The Product Design and Development (PDD) textbook is suitable for several class settings, including the following:
- An interdisciplinary, project-based course on design and development in which many of the class sessions correspond to a PDD chapter. Such courses are often offered jointly by engineering, management, and/or industrial design programs. In this setting PDD would most likely be used in its entirety.
- A "capstone" engineering design course in which the instructor wishes to give the students a flavor for the activities involved in the industrial practice of product design and development. In this setting, some instructors would use PDD in its entirety, while others would use selected chapters of the book in conjunction with a more traditional engineering design text like Dieter’s Engineering Design: A Materials and Processing Approach (McGraw-Hill, 1991).
- A traditional "new products" course in a management school, in which the instructor wishes to expose the students to some of the interdisciplinary issues in product development, such as product planning, customer needs, setting specifications, concept testing, industrial design, and design for manufacturing. Some of these courses would use the majority of the chapters of the book, while others might only use a few chapters.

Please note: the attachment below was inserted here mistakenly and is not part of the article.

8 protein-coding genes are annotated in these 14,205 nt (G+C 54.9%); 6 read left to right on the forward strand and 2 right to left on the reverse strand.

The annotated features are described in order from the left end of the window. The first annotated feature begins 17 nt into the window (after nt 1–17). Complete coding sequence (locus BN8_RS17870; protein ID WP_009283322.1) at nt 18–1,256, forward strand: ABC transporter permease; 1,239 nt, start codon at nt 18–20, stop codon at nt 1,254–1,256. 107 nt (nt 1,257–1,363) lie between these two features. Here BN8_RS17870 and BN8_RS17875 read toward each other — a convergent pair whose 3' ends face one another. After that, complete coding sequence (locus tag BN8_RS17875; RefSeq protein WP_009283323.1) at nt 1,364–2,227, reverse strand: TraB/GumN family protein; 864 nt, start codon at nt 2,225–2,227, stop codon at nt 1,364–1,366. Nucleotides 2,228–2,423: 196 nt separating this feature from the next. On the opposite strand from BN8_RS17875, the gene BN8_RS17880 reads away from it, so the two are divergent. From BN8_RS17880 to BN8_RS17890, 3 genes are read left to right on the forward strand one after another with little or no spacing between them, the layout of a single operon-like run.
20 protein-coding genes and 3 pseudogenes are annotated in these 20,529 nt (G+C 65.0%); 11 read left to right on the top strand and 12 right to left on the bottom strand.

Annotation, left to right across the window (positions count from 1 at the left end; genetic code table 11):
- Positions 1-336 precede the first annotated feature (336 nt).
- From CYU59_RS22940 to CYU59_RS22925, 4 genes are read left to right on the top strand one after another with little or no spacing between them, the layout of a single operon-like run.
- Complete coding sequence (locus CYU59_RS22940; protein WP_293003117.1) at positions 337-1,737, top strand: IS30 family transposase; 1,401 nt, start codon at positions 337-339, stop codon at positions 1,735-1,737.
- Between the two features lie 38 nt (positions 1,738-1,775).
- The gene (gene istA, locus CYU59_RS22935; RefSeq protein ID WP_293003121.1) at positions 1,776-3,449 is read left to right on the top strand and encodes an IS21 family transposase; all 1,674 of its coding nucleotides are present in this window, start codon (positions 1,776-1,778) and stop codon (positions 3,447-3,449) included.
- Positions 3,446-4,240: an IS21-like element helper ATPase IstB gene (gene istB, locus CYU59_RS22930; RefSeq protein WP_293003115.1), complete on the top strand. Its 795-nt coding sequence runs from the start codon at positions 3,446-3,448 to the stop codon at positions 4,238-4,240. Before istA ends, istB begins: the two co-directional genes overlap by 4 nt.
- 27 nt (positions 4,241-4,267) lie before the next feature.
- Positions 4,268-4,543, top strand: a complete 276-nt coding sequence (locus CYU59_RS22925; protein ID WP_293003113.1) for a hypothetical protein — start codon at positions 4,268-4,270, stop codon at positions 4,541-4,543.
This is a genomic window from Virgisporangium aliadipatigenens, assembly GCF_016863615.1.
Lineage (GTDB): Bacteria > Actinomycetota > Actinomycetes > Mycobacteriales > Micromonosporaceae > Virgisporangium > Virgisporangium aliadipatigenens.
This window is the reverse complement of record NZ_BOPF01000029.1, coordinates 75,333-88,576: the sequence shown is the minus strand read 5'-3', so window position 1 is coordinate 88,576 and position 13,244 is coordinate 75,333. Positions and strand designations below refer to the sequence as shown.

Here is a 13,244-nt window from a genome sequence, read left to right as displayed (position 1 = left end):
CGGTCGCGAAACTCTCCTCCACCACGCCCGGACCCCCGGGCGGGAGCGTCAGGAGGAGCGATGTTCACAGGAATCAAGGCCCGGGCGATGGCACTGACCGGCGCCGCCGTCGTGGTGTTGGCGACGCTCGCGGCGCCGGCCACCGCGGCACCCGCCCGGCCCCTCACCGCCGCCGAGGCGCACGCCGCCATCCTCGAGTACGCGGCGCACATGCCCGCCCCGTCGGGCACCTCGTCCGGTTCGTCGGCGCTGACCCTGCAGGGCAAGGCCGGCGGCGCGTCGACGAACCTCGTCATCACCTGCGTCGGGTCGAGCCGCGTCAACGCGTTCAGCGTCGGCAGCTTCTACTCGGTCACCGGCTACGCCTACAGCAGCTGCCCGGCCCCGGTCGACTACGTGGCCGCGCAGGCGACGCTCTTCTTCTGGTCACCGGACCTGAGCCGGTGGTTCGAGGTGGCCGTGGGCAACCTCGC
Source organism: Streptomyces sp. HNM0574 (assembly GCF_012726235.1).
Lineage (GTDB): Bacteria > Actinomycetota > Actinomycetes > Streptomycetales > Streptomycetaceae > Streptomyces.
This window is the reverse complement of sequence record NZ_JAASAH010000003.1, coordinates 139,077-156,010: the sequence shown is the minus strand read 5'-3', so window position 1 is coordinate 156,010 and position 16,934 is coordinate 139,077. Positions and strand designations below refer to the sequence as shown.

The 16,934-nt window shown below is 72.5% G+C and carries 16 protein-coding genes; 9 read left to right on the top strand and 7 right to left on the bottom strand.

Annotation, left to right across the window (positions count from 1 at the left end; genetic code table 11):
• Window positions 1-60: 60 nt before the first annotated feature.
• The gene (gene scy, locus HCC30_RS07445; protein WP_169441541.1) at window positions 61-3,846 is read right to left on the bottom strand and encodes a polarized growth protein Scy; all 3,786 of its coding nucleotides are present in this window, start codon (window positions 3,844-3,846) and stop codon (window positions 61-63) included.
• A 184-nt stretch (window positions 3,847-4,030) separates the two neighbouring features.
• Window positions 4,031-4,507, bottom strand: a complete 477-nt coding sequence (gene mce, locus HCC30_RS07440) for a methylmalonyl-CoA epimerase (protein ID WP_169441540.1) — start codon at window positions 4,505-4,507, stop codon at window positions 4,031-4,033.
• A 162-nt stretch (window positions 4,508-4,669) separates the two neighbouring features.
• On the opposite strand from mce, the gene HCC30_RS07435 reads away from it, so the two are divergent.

- A business school course on technology, manufacturing, and/or operations management in which the instructor wishes to cover a few product development issues. The chapters on product planning, industrial design, design for manufacturing, and product architecture are most likely to be important in such courses.
- An industrial design course on product development. Ideally such a course would be conducted in collaboration with an engineering program (as described above); however several ID departments use PDD to expose their students to the broader product development process and how industrial design fits into a collaborative environment. ID students would likely benefit from all of the book chapters, perhaps with the exception of the chapter on industrial design itself.